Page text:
A Power of Attorney (POA) is a legal document that grants someone the authority to act on behalf of another person. This document can be used for a variety of purposes, such as granting someone the power to make health care decisions, manage financial affairs, or even make donations on your behalf. It is important to understand the different types of POAs, when they are necessary, and how they can be revoked. There are two main types of POAs: Health Care Power of Attorney and Financial Power of Attorney.
Health Care POA grants someone the authority to make medical decisions on your behalf if you become incapacitated. Financial POA grants someone the authority to manage your financial affairs if you become incapacitated. In some cases, it may be necessary for a court to appoint a guardian or conservator if you do not have a POA in place. It is important to note that you must have the mental capacity to understand what you are doing in order to grant a POA.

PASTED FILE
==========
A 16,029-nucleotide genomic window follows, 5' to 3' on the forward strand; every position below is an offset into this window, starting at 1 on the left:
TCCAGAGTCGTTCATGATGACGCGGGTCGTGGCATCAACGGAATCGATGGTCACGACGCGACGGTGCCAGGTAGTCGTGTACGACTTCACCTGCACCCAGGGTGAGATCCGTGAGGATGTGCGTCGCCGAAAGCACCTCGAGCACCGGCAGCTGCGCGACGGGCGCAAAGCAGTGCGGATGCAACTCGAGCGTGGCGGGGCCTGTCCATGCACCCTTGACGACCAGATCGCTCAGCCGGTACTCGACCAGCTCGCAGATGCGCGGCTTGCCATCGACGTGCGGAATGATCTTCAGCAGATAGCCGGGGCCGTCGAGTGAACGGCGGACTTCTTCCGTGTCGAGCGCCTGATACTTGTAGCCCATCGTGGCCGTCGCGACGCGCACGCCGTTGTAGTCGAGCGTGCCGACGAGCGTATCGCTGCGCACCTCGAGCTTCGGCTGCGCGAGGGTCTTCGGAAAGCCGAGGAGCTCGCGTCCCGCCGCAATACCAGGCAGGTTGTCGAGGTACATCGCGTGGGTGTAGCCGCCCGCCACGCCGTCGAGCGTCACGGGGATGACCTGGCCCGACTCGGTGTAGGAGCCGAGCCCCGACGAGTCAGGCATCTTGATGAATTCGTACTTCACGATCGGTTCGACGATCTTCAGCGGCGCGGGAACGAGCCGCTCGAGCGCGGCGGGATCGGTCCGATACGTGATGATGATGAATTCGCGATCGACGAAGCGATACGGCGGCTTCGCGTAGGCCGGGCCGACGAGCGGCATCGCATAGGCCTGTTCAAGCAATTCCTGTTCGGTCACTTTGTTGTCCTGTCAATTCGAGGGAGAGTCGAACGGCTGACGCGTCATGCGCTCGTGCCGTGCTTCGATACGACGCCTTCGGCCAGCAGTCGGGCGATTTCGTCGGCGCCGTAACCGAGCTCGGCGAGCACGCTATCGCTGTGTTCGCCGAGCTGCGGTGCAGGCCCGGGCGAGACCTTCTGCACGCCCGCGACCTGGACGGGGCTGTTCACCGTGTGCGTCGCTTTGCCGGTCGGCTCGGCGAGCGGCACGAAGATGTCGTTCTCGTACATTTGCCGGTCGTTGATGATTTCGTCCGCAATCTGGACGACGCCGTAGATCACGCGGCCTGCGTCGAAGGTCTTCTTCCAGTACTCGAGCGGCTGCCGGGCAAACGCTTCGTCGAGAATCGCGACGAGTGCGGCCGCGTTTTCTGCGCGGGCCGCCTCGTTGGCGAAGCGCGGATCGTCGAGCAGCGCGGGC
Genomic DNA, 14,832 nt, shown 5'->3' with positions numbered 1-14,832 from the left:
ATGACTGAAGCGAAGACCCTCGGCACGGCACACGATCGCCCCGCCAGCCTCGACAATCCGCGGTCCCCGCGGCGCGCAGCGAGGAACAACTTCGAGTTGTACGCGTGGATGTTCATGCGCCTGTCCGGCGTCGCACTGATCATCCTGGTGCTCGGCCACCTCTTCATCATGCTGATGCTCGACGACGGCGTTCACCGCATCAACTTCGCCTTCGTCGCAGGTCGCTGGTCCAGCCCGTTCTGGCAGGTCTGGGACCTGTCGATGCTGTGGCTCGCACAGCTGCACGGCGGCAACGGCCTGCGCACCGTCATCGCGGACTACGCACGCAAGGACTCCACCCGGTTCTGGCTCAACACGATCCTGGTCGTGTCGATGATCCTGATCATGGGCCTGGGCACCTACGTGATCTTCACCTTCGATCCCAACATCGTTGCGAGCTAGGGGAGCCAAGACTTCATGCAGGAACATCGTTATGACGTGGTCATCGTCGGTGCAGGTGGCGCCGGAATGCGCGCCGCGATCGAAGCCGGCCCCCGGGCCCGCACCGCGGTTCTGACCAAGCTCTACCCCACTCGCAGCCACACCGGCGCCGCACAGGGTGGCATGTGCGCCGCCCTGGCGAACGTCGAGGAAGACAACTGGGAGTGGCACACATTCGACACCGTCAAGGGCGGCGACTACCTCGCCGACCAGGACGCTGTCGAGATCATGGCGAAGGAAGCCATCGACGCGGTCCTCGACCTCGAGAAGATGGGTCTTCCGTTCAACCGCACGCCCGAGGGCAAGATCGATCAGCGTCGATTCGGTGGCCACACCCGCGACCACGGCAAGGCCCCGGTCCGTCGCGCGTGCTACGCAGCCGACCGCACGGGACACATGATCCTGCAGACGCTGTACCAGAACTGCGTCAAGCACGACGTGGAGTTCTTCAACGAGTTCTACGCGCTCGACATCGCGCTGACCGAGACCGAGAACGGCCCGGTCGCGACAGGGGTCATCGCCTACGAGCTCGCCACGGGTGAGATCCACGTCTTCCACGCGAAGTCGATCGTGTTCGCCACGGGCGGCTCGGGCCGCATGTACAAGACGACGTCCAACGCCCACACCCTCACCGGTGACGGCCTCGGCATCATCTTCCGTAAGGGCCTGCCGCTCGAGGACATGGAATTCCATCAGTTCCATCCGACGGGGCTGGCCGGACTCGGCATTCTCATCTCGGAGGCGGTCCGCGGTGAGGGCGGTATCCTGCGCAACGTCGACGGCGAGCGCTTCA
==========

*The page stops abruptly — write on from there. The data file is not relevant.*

Once you have lost that capacity, it is too late for you to grant a POA. At that time, the court will have to appoint a guardian or conservator for you, if necessary. When creating a POA, it is important to specify which powers you are granting to your agent and when those powers will come into effect. You can also grant POA to two or more people at the same time, or you can appoint a second agent to take over in specific circumstances (such as the death of the first agent).
Standardized forms are available for various types of POAs, and many organizations provide them to their customers, patients, employees, or members. It is also important to note that certain powers of your agent are in fact governed by state law. You can revoke your POA whenever you want, as long as you are mentally competent and comply with your state's revocation laws. It is important that the lawyer preparing your POA draws up the document in a way that does not expose your lawyer in fact to unforeseen consequences of estate tax. An initial POA must be crafted with great care to avoid any problems by accurately identifying when the triggering event has occurred.
A basic POA is a fairly simple document that does not require legal assistance.